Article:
Time Inc. UK has launched an in-house TV production arm that will see it create quality factual programming for major UK broadcasters.
The launch comes as publishers are reversing the digital trend by eyeing linear channels to reach audiences at scale, while pulling away from an over-reliance on third party platforms.
The foray into TV production comes as part of the publisher's strategy to build out its journalism in various platforms, following in the footsteps of Vice Media’s similar move to enter the world of cable with new TV channel Viceland.
The business has appointed director and executive producer Miki Mistrati and development executive and series producer Lauren Abery to spear head the division, and oversee the development of ideas, liaison with broadcasters, and production and delivery of factual programming, documentaries, features, formats and series.
The publisher sees it as a way to make use of its existing talent and expertise, which includes over 500 staff across 50 brands, to create programming that has the “detail and depth” to cut through in the factual market, said development executive Abery.
“They get the best access and come across the most interesting stories and we want to take the best (and most TV-friendly) of that primary journalism and craft it for TV audiences,” Abery added.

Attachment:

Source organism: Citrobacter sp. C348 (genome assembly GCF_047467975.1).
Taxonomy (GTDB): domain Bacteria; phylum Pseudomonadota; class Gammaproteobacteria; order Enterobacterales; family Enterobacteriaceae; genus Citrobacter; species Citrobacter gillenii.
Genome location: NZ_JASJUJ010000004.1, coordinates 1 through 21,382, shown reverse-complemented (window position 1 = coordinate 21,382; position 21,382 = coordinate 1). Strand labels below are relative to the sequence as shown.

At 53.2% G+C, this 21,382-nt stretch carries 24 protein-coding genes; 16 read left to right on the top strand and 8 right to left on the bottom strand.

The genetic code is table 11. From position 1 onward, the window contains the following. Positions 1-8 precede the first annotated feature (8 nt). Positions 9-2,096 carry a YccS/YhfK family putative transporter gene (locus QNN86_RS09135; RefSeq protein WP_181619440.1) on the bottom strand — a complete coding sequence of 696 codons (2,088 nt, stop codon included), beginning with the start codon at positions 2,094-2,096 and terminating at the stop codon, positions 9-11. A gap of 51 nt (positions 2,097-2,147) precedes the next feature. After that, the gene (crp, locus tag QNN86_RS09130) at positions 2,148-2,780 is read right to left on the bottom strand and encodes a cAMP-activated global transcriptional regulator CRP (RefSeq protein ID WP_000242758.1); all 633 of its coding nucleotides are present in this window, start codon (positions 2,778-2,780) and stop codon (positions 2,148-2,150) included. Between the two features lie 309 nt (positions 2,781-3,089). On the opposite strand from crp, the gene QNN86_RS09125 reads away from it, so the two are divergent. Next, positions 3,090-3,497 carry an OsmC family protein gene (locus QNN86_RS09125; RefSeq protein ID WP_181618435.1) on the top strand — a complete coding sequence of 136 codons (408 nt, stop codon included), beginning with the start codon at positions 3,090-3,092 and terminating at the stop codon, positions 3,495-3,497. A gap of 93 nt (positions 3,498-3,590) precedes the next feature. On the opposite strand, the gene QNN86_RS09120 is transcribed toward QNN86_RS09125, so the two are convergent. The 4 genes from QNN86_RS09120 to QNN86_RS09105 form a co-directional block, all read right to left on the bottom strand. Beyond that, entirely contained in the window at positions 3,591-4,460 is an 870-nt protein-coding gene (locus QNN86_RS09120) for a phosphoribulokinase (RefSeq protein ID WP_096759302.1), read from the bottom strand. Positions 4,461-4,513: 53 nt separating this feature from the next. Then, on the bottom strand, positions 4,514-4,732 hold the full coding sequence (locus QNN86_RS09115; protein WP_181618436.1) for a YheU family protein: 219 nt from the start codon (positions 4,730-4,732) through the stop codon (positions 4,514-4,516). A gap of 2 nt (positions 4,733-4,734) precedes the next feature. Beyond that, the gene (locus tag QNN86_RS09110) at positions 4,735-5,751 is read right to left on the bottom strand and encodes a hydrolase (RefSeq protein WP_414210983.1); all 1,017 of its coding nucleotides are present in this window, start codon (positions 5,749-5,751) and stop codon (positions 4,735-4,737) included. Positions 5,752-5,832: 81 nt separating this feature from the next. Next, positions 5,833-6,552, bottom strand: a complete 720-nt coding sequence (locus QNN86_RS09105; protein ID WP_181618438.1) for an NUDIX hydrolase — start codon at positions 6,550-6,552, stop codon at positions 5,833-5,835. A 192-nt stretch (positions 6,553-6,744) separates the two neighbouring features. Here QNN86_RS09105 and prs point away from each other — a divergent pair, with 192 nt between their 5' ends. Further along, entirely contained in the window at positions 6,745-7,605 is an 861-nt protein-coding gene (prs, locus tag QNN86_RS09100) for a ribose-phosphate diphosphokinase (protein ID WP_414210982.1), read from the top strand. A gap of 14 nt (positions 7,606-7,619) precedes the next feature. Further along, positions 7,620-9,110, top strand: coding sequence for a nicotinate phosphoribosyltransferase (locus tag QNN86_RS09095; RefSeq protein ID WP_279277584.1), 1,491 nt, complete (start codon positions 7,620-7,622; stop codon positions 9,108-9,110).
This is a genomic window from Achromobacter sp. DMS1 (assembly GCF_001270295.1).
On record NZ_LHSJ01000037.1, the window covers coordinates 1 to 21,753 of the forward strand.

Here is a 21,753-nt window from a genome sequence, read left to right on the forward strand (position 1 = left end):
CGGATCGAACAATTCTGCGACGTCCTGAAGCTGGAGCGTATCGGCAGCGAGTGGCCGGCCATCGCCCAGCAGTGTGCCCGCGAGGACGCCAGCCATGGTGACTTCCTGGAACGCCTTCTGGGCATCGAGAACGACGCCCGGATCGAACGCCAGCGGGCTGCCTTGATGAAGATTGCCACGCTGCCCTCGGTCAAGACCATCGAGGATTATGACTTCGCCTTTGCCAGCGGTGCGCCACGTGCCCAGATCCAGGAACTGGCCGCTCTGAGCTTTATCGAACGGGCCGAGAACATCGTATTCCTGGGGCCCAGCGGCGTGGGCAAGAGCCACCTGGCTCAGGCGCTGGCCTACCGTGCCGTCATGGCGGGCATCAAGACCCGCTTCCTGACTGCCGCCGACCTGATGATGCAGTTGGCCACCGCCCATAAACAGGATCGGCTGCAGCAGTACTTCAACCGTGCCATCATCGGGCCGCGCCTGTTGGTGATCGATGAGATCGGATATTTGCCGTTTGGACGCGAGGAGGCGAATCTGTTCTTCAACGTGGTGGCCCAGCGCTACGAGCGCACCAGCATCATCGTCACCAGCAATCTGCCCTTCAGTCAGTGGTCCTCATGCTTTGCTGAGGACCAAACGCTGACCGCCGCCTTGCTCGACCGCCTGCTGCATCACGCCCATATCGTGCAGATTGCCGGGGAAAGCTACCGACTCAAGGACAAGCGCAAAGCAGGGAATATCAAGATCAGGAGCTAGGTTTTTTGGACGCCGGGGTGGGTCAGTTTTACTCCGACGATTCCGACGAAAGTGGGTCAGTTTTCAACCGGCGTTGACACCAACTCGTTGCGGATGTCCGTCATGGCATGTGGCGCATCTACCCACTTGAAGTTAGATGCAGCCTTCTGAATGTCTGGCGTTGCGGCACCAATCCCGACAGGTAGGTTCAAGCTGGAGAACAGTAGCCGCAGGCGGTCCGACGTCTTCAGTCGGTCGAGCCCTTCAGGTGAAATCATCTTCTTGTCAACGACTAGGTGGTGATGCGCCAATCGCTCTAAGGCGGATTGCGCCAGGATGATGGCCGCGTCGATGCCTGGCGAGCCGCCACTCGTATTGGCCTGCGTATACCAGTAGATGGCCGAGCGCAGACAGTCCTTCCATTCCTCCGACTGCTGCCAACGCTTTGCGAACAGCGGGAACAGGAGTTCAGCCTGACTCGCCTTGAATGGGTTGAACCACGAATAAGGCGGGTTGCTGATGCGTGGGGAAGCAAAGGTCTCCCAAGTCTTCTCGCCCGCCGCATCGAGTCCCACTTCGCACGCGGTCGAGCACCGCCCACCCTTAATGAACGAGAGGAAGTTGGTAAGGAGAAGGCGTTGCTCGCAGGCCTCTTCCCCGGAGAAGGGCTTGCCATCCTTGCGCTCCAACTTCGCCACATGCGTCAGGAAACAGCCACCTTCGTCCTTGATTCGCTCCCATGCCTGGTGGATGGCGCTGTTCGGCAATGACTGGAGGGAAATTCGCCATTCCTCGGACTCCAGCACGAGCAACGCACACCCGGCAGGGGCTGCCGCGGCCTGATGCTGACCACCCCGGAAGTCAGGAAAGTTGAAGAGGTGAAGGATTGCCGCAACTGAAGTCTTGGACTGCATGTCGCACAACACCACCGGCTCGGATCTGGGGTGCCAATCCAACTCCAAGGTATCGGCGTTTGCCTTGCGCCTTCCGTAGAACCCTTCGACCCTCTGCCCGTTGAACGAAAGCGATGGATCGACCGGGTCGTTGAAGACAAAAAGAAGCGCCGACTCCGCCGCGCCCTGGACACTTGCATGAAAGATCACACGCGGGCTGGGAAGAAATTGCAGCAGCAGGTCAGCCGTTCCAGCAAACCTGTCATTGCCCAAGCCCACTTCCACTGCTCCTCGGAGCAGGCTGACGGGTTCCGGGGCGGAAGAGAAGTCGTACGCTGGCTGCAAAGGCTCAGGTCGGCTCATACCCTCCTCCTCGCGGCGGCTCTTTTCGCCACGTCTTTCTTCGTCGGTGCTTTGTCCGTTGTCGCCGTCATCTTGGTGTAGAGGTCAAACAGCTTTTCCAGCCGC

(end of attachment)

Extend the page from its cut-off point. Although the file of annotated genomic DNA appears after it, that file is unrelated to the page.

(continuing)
Since it will be selling the programmes to broadcasters, the production unit also opens up a new revenue stream for the publisher outside of subscription revenues, which despite having some of the strongest performing brands in the magazine sector, has seen subscriptions slide as print declines shake the industry.
Time Inc. UK is hoping to work with all the main UK broadcasters, and will target specific broadcasters depending on the content that suits their commissioners.
Mick Greenwood, director of video & TV, Time Inc. UK, added: “This is a very exciting move for the business and a great example of us using our traditional strengths to expand into new areas. We have such a colourful, diverse portfolio of brands that there are undoubtedly some fantastic stories to be uncovered and brought to life on TV screens. We look forward to working with broadcasters to make this happen."